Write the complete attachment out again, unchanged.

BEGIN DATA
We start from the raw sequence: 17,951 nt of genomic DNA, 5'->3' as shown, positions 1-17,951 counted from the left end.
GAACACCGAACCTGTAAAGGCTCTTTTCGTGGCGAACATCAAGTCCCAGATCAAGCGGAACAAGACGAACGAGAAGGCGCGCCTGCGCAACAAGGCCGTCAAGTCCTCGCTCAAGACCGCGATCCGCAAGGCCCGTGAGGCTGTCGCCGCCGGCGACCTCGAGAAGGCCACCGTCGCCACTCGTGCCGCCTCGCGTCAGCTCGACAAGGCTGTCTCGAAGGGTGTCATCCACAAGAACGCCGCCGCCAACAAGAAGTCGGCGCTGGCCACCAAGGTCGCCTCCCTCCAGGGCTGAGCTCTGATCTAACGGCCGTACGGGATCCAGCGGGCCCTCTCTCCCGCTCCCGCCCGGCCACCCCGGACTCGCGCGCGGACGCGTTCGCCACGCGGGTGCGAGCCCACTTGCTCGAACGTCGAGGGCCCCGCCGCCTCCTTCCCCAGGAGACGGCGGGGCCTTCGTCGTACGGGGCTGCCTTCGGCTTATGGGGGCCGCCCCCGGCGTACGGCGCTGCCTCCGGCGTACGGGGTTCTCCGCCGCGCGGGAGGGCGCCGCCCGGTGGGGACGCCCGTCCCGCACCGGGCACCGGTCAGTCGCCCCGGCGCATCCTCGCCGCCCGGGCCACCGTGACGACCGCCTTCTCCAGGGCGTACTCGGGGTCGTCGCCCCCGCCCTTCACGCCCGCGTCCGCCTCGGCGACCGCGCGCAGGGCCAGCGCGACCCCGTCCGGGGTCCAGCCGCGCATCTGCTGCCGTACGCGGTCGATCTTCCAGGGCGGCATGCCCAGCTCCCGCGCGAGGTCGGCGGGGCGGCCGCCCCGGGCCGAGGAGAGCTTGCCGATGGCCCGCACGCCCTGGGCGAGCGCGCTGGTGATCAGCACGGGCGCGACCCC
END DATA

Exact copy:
We start from the raw sequence: 17,951 nt of genomic DNA, 5'->3' as shown, positions 1-17,951 counted from the left end.
GAACACCGAACCTGTAAAGGCTCTTTTCGTGGCGAACATCAAGTCCCAGATCAAGCGGAACAAGACGAACGAGAAGGCGCGCCTGCGCAACAAGGCCGTCAAGTCCTCGCTCAAGACCGCGATCCGCAAGGCCCGTGAGGCTGTCGCCGCCGGCGACCTCGAGAAGGCCACCGTCGCCACTCGTGCCGCCTCGCGTCAGCTCGACAAGGCTGTCTCGAAGGGTGTCATCCACAAGAACGCCGCCGCCAACAAGAAGTCGGCGCTGGCCACCAAGGTCGCCTCCCTCCAGGGCTGAGCTCTGATCTAACGGCCGTACGGGATCCAGCGGGCCCTCTCTCCCGCTCCCGCCCGGCCACCCCGGACTCGCGCGCGGACGCGTTCGCCACGCGGGTGCGAGCCCACTTGCTCGAACGTCGAGGGCCCCGCCGCCTCCTTCCCCAGGAGACGGCGGGGCCTTCGTCGTACGGGGCTGCCTTCGGCTTATGGGGGCCGCCCCCGGCGTACGGCGCTGCCTCCGGCGTACGGGGTTCTCCGCCGCGCGGGAGGGCGCCGCCCGGTGGGGACGCCCGTCCCGCACCGGGCACCGGTCAGTCGCCCCGGCGCATCCTCGCCGCCCGGGCCACCGTGACGACCGCCTTCTCCAGGGCGTACTCGGGGTCGTCGCCCCCGCCCTTCACGCCCGCGTCCGCCTCGGCGACCGCGCGCAGGGCCAGCGCGACCCCGTCCGGGGTCCAGCCGCGCATCTGCTGCCGTACGCGGTCGATCTTCCAGGGCGGCATGCCCAGCTCCCGCGCGAGGTCGGCGGGGCGGCCGCCCCGGGCCGAGGAGAGCTTGCCGATGGCCCGCACGCCCTGGGCGAGCGCGCTGGTGATCAGCACGGGCGCGACCCC